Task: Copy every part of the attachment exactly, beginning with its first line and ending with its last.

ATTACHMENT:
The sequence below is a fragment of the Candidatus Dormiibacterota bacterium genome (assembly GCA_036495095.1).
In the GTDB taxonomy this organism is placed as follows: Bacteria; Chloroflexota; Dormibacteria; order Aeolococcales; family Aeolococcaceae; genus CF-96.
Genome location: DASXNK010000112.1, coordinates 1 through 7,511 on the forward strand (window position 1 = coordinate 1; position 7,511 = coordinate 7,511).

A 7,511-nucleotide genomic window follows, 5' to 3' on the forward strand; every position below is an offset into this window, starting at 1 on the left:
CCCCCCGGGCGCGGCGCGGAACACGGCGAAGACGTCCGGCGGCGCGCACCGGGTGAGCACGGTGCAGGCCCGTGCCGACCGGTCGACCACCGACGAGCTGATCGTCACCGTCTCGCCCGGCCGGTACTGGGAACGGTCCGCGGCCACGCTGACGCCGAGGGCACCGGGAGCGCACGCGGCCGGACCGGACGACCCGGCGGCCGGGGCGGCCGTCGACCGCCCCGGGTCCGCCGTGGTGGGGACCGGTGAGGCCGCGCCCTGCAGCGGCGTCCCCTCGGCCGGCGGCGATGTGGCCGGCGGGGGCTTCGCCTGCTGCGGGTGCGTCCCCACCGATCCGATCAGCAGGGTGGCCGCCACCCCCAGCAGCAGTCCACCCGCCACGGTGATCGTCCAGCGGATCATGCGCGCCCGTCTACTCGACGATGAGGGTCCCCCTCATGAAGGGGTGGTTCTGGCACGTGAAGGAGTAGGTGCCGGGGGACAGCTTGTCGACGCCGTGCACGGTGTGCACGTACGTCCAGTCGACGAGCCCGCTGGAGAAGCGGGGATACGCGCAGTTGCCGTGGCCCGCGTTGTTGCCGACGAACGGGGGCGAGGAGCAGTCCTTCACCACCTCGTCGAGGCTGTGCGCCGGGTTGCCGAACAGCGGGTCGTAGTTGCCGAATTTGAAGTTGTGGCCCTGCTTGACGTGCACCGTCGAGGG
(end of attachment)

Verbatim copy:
The sequence below is a fragment of the Candidatus Dormiibacterota bacterium genome (assembly GCA_036495095.1).
In the GTDB taxonomy this organism is placed as follows: Bacteria; Chloroflexota; Dormibacteria; order Aeolococcales; family Aeolococcaceae; genus CF-96.
Genome location: DASXNK010000112.1, coordinates 1 through 7,511 on the forward strand (window position 1 = coordinate 1; position 7,511 = coordinate 7,511).

A 7,511-nucleotide genomic window follows, 5' to 3' on the forward strand; every position below is an offset into this window, starting at 1 on the left:
CCCCCCGGGCGCGGCGCGGAACACGGCGAAGACGTCCGGCGGCGCGCACCGGGTGAGCACGGTGCAGGCCCGTGCCGACCGGTCGACCACCGACGAGCTGATCGTCACCGTCTCGCCCGGCCGGTACTGGGAACGGTCCGCGGCCACGCTGACGCCGAGGGCACCGGGAGCGCACGCGGCCGGACCGGACGACCCGGCGGCCGGGGCGGCCGTCGACCGCCCCGGGTCCGCCGTGGTGGGGACCGGTGAGGCCGCGCCCTGCAGCGGCGTCCCCTCGGCCGGCGGCGATGTGGCCGGCGGGGGCTTCGCCTGCTGCGGGTGCGTCCCCACCGATCCGATCAGCAGGGTGGCCGCCACCCCCAGCAGCAGTCCACCCGCCACGGTGATCGTCCAGCGGATCATGCGCGCCCGTCTACTCGACGATGAGGGTCCCCCTCATGAAGGGGTGGTTCTGGCACGTGAAGGAGTAGGTGCCGGGGGACAGCTTGTCGACGCCGTGCACGGTGTGCACGTACGTCCAGTCGACGAGCCCGCTGGAGAAGCGGGGATACGCGCAGTTGCCGTGGCCCGCGTTGTTGCCGACGAACGGGGGCGAGGAGCAGTCCTTCACCACCTCGTCGAGGCTGTGCGCCGGGTTGCCGAACAGCGGGTCGTAGTTGCCGAATTTGAAGTTGTGGCCCTGCTTGACGTGCACCGTCGAGGG